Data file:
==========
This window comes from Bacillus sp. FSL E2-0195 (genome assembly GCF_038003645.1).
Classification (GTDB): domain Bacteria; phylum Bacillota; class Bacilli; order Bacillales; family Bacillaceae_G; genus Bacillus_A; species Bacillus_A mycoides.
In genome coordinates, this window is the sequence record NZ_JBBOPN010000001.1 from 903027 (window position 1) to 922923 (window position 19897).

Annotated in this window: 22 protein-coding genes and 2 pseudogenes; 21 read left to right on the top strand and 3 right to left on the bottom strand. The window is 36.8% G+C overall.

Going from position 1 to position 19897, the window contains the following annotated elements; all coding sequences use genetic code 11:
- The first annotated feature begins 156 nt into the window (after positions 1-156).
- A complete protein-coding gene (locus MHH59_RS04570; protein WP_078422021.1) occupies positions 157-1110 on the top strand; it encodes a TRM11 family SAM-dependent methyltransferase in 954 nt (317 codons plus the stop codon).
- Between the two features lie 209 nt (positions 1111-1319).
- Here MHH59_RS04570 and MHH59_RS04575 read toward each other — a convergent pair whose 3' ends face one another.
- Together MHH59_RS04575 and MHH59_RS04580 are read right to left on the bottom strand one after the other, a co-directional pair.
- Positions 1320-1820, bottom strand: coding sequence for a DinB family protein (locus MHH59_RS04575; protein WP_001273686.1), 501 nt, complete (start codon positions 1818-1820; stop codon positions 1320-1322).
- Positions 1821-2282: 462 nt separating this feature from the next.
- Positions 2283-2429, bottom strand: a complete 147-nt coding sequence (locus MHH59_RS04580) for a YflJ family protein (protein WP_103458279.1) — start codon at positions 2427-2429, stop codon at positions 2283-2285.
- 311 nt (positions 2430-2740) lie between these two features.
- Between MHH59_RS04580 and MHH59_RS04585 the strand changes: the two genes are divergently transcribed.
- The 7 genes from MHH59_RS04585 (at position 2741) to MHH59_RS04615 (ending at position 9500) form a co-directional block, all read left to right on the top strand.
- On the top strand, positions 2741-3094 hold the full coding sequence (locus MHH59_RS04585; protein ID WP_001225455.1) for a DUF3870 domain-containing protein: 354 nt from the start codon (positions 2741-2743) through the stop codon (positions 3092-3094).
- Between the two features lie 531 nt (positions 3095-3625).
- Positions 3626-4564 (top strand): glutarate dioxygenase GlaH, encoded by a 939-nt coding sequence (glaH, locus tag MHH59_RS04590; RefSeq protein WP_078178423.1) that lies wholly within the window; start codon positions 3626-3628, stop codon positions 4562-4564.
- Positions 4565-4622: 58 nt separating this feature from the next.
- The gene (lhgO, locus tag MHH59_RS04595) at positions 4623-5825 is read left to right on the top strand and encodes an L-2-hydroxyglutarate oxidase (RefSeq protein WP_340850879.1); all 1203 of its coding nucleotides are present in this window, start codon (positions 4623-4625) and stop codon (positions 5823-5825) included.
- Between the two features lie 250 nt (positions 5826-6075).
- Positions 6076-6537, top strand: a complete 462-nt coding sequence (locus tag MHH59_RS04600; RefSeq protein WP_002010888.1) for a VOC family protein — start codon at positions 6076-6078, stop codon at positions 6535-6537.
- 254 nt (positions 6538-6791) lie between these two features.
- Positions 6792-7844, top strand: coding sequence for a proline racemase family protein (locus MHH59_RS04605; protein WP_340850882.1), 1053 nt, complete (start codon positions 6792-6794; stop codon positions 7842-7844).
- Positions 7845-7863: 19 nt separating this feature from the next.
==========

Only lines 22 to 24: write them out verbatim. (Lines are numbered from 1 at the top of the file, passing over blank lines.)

- Between the two features lie 250 nt (positions 5826-6075).
- Positions 6076-6537, top strand: a complete 462-nt coding sequence (locus tag MHH59_RS04600; RefSeq protein WP_002010888.1) for a VOC family protein — start codon at positions 6076-6078, stop codon at positions 6535-6537.
- 254 nt (positions 6538-6791) lie between these two features.